Alekhine Defense, 3.Nc3

1. e4 Nf6 2. e5 Nd5 3. Nc3 e6 4. Nxd5 exd5 5. Qf3

Theory now gives the pedestrian 5...c6. Yet it may seem unjust for Black to be relegated to this move, given that his development has been no less rapid than White's. Indeed, Black has available a dynamic alternative.


After the continuation 6. Qxd5 Nb4,

White has three retreats that keep the c2 square protected:

A. 7. Qb3
B. 7. Qc4
C. 7. Qe4

A. 7. Qb3


The threat is now 8...Qe4+, not only to regain the pawn but also to force the White king to protect the c2 square. Various tries by White to keep the extra pawn:

A1. 8. Nf3
A2. 8. d3
A3. 8. c3

A1. 8. Nf3

8...Qe4+ 9. Kd1 Qg6

Inhibiting the development of the f1-bishop, while sidestepping White's threat of 10. Qxf7+ Kxf7 11. Ng5+. The displacement of White's king gives Black compensation for the pawn.

A2. 8. d3

8...Bc5 9. Nh3

9. g3 Qd4 regains the pawn, as 10. Be3 Qxe5 11. d4 is met by 11...Qe4.

9...d5 10. g3

The threat was 10...Bxh3 followed by taking on f2. After 10. Bg5 Qh5, the capture of White's knight threatens to unhinge White's game at g5 and f3.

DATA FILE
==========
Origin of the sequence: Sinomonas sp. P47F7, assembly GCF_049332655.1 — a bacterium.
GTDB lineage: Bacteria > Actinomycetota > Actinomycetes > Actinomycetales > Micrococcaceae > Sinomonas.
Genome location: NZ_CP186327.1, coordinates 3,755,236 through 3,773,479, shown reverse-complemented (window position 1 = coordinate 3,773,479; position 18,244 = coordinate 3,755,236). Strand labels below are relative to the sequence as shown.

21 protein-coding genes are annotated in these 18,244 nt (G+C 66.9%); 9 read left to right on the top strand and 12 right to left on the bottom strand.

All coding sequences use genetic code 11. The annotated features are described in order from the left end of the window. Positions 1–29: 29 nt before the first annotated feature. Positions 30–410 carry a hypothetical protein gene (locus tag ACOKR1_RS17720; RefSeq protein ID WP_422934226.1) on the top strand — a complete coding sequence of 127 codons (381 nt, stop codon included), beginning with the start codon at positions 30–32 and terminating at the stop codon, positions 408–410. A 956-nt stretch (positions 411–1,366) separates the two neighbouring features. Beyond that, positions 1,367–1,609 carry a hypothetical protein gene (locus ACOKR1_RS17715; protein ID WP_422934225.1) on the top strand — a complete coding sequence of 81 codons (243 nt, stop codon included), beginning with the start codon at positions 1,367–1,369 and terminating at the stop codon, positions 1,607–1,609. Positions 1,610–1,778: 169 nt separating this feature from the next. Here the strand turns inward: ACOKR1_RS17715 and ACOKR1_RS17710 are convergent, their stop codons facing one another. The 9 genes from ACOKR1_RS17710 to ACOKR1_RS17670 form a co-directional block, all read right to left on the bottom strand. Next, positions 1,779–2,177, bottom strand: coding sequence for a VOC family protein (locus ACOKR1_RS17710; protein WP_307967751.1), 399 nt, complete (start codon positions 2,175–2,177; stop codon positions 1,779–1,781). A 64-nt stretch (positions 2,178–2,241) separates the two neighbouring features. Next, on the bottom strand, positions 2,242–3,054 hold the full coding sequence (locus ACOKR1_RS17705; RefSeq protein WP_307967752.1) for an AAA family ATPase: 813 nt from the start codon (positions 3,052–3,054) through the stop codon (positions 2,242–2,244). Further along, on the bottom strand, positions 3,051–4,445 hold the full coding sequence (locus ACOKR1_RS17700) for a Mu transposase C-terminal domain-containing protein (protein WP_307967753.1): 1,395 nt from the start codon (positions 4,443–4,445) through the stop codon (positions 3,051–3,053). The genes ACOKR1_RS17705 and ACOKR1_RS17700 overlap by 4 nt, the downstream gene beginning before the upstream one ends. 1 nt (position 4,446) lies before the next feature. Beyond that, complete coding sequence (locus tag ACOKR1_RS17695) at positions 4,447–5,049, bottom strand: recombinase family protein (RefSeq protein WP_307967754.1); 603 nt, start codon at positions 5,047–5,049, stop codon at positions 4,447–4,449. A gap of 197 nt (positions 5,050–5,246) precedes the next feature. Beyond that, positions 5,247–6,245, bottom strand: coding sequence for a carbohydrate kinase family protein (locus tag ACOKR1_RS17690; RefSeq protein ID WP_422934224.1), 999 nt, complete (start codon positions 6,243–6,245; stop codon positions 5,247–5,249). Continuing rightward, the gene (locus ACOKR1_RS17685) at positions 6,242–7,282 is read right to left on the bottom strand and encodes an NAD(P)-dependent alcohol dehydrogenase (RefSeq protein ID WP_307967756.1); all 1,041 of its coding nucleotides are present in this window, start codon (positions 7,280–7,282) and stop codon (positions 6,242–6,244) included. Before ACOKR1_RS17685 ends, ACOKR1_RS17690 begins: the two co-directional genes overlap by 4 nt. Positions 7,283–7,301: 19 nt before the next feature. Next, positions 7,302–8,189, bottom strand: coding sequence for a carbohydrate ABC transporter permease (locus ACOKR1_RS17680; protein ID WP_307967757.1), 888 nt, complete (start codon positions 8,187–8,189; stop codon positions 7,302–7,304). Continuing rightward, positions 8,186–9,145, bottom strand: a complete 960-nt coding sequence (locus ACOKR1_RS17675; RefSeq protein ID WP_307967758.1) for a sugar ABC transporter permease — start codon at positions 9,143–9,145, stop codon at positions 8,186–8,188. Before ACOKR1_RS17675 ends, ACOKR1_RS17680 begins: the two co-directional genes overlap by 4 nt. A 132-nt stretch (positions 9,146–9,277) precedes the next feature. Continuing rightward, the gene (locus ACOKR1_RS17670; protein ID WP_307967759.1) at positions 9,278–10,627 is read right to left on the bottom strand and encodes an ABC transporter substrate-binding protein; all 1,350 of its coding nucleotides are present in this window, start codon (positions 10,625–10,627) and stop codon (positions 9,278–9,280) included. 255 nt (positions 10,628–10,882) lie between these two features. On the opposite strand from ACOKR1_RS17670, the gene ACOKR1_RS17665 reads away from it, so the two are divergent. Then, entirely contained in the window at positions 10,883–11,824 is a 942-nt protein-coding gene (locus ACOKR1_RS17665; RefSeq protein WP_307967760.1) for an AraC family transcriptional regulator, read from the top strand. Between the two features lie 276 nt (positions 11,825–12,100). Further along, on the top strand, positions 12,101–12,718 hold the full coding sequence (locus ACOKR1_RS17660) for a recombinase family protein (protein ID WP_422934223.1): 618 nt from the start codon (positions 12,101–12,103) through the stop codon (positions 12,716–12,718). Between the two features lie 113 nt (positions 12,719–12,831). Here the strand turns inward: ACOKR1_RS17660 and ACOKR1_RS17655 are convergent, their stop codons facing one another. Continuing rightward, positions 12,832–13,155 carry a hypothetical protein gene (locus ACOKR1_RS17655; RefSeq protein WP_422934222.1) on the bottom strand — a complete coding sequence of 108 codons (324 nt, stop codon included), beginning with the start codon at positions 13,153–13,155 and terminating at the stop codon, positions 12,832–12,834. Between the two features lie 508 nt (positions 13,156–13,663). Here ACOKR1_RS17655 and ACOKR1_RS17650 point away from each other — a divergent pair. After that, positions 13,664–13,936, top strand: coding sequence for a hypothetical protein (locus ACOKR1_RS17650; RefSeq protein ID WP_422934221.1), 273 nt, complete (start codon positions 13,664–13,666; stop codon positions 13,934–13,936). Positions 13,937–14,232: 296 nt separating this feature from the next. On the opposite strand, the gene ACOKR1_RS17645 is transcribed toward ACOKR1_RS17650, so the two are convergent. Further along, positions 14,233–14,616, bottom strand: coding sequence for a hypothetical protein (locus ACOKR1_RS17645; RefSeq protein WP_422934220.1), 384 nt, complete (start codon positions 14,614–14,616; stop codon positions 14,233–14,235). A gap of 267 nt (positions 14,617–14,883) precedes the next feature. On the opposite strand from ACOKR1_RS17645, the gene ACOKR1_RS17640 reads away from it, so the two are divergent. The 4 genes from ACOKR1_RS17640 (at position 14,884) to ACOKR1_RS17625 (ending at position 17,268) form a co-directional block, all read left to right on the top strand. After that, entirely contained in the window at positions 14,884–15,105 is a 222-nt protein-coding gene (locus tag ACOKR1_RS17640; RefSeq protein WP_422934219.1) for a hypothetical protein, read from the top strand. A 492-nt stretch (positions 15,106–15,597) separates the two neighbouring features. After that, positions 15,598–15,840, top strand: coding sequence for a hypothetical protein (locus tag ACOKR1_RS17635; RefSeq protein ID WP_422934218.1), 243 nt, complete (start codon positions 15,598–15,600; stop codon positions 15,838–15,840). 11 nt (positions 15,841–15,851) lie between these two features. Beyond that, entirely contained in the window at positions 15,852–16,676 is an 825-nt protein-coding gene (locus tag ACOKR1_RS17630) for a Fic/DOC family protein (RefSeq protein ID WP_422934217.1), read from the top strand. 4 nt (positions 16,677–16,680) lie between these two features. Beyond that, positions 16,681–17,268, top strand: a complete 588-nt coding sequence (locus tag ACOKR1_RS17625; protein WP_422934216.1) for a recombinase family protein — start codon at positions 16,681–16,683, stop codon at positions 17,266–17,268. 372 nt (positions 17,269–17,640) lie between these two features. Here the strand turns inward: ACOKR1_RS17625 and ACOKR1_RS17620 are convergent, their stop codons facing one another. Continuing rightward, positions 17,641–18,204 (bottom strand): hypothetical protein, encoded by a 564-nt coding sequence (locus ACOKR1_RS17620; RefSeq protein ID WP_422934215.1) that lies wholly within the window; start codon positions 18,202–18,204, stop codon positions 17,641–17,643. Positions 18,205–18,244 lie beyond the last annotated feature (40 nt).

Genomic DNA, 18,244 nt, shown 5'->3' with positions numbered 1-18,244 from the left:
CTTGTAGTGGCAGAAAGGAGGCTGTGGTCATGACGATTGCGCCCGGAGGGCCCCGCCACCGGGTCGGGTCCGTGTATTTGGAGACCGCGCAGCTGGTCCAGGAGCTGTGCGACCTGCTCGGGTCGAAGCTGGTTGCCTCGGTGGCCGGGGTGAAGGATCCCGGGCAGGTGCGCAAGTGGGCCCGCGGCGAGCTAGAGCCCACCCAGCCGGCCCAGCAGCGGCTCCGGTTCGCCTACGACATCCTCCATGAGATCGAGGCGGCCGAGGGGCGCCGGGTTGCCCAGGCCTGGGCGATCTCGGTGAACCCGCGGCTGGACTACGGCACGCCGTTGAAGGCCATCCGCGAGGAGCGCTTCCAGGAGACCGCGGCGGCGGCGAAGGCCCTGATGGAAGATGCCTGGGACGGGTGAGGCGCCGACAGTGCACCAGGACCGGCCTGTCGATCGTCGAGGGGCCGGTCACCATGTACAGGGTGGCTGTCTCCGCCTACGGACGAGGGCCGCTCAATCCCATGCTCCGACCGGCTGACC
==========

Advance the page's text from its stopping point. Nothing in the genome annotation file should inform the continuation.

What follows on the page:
10...Qd4 11. Be3 Qxe5

Black seems to have no problems.

A3. 8. c3

8...Qe4+ 9. Kd1 Nd3 10. Nh3

10. Bxd3 loses to 10...Qxg2.


10...Qe1+ 11. Kc2 Nxe5 12. d4 Nc6 13. Bg5 gains valuable time, as 13...Qxa1 loses to 14. Bc4 threatening mate and the queen. Black could vary by 12...Qe4+ (intending to transpose to the text line after 13. Ke1), but the text move is more straightforward.

11. d4 Nc6 12. Bc4 Qxg2 13. Bxf7+ Kd8 14. Re1 Be7 15. Nf4 Qg4+

A really mixed up position in which Black seems not to be at a disadvantage.

B. 7. Qc4


White now has no appealing choices:

B1. 8. exd6 Bxd6 gives Black a significant lead in development. The attempt to force the closure of the e-file by 9. Qe4+ Be6 10. Bc4 O-O 11. Bxe6 (hoping for 11...fxe6) fails to 11...Re8 and ...Rxe6.

B2. 8. Qb3 Qh4 gives Black an extra tempo over Variation A.

B3. 8. Qc3 d4 9. Qb3 Be6 10. Qa4+ (10. Bc4 Bxc4 11. Qxc4 d3 12. cxd3 Qxd3 13. Qxd3 Nxd3+ and 14...Nxe5) 10...c6 (threatening 11...b5) 11. c3 b5 12. Qd1 Nxa2 regains the pawn, with ...Nxc1 in reserve.

C. 7. Qe4


Threatening 8...d5.

8. Bd3

White's queen would be lost after 8. a3 d5 9. Qxb4 Qxe5+.

8...d5 9. exd6 Qxe4+ 10. Bxe4 f5 11. a3

11. d7+ Bxd7 12. Bxb7 loses material to 12...Rb8. On 11. Bd3 Nxd3+ 12. cxd3 Bxd6, White's extra d-pawn is not much of an asset.

11...fxe4 12. axb4 Bxd6

Realizing the pawn plus will be difficult for White, with vulnerable pawns at b4, d2 and f2, not to mention Black's two bishops. A possible continuation: 13. Ne2 Bf5 (13...Bxb4 14. Ng3 O-O 15. c3 [15. Nxe4 Rfe8 16. f3 Bf5 regains the pawn] followed by Nxe4) 14. Nd4 (14. Ng3 Bg6 15. c3 O-O 16. O-O a6 leaves Black in control of the d3-square) 14...Bd7 15. c3 O-O 16. O-O Be5 (White threatened 17. d3 exd3 18. Rd1) 17. Nb3 b6 (17...Bb5 18. Re1 Bd3 19. Nc5) 18. Re1 Rfe8 (preventing 19. Rxe4 due to 19...Bxh2+. 18...Bc6 would allow 19. d4, due to the pin) 19. d3 exd3 20. Be3, and a draw seems likely.